During April and early May a very small amount of rain fell, so the soil in my garden, like so many other gardens in this area, became very dry and as a consequence, the flowers on plants during this time were very short lived. Among the worst affected were my Rhododendrons, whose flowers lasted only one week before collapsing. However Rhododendron ‘Hydon Dawn’ produced a superb display of rich pink flowers and these lasted for over three weeks. The reason for this was not variety, but the fact that during late April, one of the two 50 gallon water butts that caught the water off my garage was overflowing. The tap on one of the butts had a short length of hosepipe attached to it at the bottom of the butt and the end of this was placed close to this Rhododendron. To stop the butt overflowing I turned the tap on, then forgot about it so 50 gallons of rainwater thoroughly soaked the area where ‘Hydon Dawn’ and its deeper pink companion ‘Hydon Hunter ‘grew.
If I mention the word Convolvulus, most people will immediately think of bindweed, or bell bind, which although having attractive flowers can be a very troublesome weed whose roots travel through the soil to enable climbing shoots to pop up everywhere. Not all Convolvulus are troublesome weeds as I grow Convolvulus cneorum which is a low growing, evergreen Southern Mediterranean shrub, pictured left, with attractive silvery foliage and throughout the summer it produces a multitude of white, open trumpet shaped flowers with a pink stripe down the outside of each petal. This attractive shrub requires a well drained soil in a bright position. During the evening the flowers close up, but reopen the following day.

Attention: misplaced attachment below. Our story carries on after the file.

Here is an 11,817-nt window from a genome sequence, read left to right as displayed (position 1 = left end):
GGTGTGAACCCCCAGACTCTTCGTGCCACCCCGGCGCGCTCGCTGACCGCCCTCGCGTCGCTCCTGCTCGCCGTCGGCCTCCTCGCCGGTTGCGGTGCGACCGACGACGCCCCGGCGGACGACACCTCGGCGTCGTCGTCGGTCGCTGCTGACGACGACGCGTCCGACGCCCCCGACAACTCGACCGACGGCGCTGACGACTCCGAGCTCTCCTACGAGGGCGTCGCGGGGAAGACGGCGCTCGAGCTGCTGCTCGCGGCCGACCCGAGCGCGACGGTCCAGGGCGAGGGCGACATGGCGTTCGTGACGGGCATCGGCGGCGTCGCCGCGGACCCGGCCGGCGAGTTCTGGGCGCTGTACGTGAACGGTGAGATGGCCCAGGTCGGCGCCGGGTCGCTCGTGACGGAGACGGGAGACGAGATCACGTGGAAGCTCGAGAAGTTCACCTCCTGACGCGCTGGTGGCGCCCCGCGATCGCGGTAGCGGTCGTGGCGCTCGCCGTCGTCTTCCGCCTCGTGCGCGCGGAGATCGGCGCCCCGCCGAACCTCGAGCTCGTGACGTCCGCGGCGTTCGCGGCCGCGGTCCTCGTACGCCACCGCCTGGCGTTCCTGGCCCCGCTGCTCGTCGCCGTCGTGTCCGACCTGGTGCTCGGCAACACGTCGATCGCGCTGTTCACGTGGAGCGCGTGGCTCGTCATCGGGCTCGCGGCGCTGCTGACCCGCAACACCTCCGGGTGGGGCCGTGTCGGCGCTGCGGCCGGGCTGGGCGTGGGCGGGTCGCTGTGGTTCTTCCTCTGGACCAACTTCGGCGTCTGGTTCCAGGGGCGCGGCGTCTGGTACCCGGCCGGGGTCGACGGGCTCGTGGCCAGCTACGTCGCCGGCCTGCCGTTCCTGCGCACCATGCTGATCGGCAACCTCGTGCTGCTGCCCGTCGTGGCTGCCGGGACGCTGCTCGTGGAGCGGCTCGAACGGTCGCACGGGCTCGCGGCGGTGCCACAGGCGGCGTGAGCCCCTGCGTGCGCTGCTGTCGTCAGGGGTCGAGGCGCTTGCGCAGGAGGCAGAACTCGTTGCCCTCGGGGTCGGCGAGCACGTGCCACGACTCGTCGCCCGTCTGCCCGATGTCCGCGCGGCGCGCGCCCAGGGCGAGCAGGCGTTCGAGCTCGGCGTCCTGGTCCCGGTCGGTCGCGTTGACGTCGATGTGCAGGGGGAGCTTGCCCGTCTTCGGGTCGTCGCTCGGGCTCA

I have mentioned in my previous articles that I grow eleven different terrestrial orchids and in my sandy loam I find the easiest to grow is Dachtylorriza fuchsii and its hybrids between Dachtylorriza maculata, these even produce the odd seedling in containers and borders in my garden. From late May into June Dachtylorriza fuchsii produces 12/18 inch (30/45cm) spires of small flowers that are splashed and spotted with pink. Even out of flower the foliage looks attractive as the narrow green leaves are spotted with purple. I also have three North American hybrid Cypripedium’s growing closely together in a border and of these ‘Emil’ is an outstanding slipper Orchid whose yellow, open topped bowl shaped flower has a deep purple-red upstanding petal at its rear and a curling purple-red petal down either side. This prefers a moist, but not wet soil into which I work a quantity of old pine leaves. All of my terrestrial Orchids are hardy to minus 15 cel, so there is no need to coddle them during the winter.
During mid-May Lunaria annus ‘Albo Variegata’ produces a very colourful 18 inch (45cm) splash of colour in the garden. I grow this in half shade where its creamy-white nettle shaped leaves look outstanding. An added attraction is the pink flowers that stand out against the background of creamy-white leaves. The common name for the green leaf species is ‘Honesty’, both this, and the variegated form produce flat round seed heads. I would point out that Lunaria is an annual, which will self seed in the garden.
By the second week in May my ‘Jazzy; potatoes had grown 18 inches (45cm) above the top of the 50 litre black tree tubs in which they were planted and by this time the tubs had been filled with compost to within one inch (25mm) of the top of each tub. By then they had got beyond my ability to drag them back into the greenhouse each night so I decided to stand the three tubs outside in front of an evergreen Honeysuckle and then cover them each night with horticultural fleece. In two weeks time I am going to empty one of the tubs to see if the potatoes come up to expectations.